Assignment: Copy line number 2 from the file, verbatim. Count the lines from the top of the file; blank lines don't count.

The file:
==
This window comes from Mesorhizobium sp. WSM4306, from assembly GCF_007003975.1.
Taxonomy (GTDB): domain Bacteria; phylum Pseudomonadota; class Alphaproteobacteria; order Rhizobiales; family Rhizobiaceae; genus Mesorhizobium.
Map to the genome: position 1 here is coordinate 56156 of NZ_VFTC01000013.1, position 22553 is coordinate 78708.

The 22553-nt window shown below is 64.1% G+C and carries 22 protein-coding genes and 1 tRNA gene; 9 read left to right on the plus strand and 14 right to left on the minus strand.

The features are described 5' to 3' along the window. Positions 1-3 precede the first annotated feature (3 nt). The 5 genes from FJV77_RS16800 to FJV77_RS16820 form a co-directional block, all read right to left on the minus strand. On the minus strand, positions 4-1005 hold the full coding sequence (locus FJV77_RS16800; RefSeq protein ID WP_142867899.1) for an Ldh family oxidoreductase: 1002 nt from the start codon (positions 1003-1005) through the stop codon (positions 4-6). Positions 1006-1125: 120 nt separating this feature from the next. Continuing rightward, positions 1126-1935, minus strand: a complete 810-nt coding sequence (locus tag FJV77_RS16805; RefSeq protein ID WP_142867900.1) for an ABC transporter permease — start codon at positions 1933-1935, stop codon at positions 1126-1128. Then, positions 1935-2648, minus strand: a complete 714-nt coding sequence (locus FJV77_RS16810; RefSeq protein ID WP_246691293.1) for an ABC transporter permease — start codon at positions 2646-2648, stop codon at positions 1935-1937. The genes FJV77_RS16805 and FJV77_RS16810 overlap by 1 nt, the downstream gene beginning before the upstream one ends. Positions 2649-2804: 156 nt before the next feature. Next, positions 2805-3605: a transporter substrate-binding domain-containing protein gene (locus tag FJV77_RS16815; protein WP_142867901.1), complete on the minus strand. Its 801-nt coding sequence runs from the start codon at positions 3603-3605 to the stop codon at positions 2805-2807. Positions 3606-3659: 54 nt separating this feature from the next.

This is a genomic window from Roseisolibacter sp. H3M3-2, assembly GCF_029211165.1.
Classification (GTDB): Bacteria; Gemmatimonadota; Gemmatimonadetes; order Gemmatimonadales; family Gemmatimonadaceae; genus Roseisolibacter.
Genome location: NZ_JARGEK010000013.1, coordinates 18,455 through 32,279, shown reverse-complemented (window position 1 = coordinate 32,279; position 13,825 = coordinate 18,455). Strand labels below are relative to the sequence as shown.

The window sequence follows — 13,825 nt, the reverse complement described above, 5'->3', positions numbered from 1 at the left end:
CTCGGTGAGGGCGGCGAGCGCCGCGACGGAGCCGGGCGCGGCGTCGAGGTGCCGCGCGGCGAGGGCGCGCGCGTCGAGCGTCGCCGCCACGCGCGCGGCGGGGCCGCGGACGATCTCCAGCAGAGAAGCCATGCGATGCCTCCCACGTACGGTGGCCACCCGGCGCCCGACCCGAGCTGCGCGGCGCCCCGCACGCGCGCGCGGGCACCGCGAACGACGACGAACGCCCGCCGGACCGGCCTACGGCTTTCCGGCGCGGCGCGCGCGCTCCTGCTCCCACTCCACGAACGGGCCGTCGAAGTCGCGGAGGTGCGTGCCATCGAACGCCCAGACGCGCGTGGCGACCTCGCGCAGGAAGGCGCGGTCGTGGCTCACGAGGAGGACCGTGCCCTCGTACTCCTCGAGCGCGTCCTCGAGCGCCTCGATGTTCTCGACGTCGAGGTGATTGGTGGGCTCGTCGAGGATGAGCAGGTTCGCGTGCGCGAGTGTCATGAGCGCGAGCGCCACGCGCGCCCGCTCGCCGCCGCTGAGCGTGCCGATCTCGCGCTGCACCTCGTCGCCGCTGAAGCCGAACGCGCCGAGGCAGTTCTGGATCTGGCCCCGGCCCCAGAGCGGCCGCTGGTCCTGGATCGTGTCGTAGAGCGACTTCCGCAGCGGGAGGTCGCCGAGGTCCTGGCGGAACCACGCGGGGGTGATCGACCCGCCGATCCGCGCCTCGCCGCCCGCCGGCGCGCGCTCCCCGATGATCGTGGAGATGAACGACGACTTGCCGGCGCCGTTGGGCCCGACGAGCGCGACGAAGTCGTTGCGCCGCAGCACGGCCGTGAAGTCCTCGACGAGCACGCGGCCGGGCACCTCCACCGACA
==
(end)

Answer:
Taxonomy (GTDB): domain Bacteria; phylum Pseudomonadota; class Alphaproteobacteria; order Rhizobiales; family Rhizobiaceae; genus Mesorhizobium.